Gov. Phil Scott said Friday he’s hearing anecdotally that most Vermonters kept their Thanksgiving celebrations among their immediate families and he’s hopeful there won’t be a surge of cases of the virus that causes COVID-19 linked to the holiday.
But he continued his call for children to stay home from school next week and quarantine if they attended multifamily gatherings Thursday in violation of state rules.
He said parents will see an additional question to the regular health questionnaire they fill out online and that will inform schools if children attended these events.
“If you were going to have a gathering with households outside your household, we were asking you to tell us that,” Scott said. “And you don’t even have to get to that point. I would say that if you had one of those gatherings yesterday that you shouldn’t send your kids to school next week.”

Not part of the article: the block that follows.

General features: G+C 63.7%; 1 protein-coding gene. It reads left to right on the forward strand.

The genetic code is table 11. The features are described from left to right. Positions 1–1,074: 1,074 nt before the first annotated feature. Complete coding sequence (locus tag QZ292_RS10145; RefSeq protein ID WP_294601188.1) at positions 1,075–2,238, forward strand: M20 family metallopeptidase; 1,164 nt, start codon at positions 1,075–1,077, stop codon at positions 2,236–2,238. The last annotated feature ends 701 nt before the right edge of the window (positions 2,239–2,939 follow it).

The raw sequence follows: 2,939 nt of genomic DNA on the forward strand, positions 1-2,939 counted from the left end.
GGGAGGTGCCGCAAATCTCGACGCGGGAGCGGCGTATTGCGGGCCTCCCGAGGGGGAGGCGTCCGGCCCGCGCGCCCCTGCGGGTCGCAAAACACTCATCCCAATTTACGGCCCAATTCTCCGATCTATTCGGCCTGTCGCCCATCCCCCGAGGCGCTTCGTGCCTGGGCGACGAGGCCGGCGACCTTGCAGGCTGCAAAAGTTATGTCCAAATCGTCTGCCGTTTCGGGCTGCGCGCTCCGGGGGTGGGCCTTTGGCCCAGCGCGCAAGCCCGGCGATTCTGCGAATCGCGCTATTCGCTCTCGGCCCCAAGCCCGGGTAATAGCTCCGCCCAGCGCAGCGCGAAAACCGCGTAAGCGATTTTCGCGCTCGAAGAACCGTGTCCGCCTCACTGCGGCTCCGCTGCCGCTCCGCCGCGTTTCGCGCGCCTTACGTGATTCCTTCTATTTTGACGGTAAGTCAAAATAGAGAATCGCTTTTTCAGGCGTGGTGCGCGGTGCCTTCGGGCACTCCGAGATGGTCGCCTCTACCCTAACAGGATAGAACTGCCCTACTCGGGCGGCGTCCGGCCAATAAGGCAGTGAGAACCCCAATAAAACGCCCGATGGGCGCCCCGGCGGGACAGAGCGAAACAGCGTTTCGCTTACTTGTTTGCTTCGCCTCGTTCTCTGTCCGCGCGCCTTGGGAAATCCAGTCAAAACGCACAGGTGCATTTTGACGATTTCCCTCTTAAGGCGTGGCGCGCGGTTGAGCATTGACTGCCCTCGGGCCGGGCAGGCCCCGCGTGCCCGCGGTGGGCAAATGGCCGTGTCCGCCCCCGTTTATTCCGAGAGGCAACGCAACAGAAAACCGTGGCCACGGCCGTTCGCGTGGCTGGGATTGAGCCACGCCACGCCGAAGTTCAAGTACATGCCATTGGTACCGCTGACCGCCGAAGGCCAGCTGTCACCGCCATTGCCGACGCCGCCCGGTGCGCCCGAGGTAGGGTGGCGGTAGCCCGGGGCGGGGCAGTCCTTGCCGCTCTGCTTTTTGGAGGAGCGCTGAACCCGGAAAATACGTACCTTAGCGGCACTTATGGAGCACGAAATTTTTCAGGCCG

Earlier this week, Scott called on people who work around others to do the same.
In both cases, he said people should quarantine for seven days and then get a COVID-19 test. People who are negative can then resume their normal activities.
The call came as officials feared that multiple household gatherings could spread the virus. Vermont officials pointed to spikes in parts of Canada after Canadian Thanksgiving in October.
“Admittedly, there was a lot of reaction to this,” Scott said. “We saw it on social media. We’ve had many, many calls. I think you can chalk that up to either hitting a nerve, it’s either a guilt nerve or just a resistance nerve.”
While Vermont’s virus statistics are still among the most favorable in the country, the numbers of people testing positive and being hospitalized have increased, along with fatalities, which have risen to 67. Three of those fatalities occurred in the last two days.
Scott and others have said it will be one to two weeks before officials can learn if the holiday fueled another spike in cases.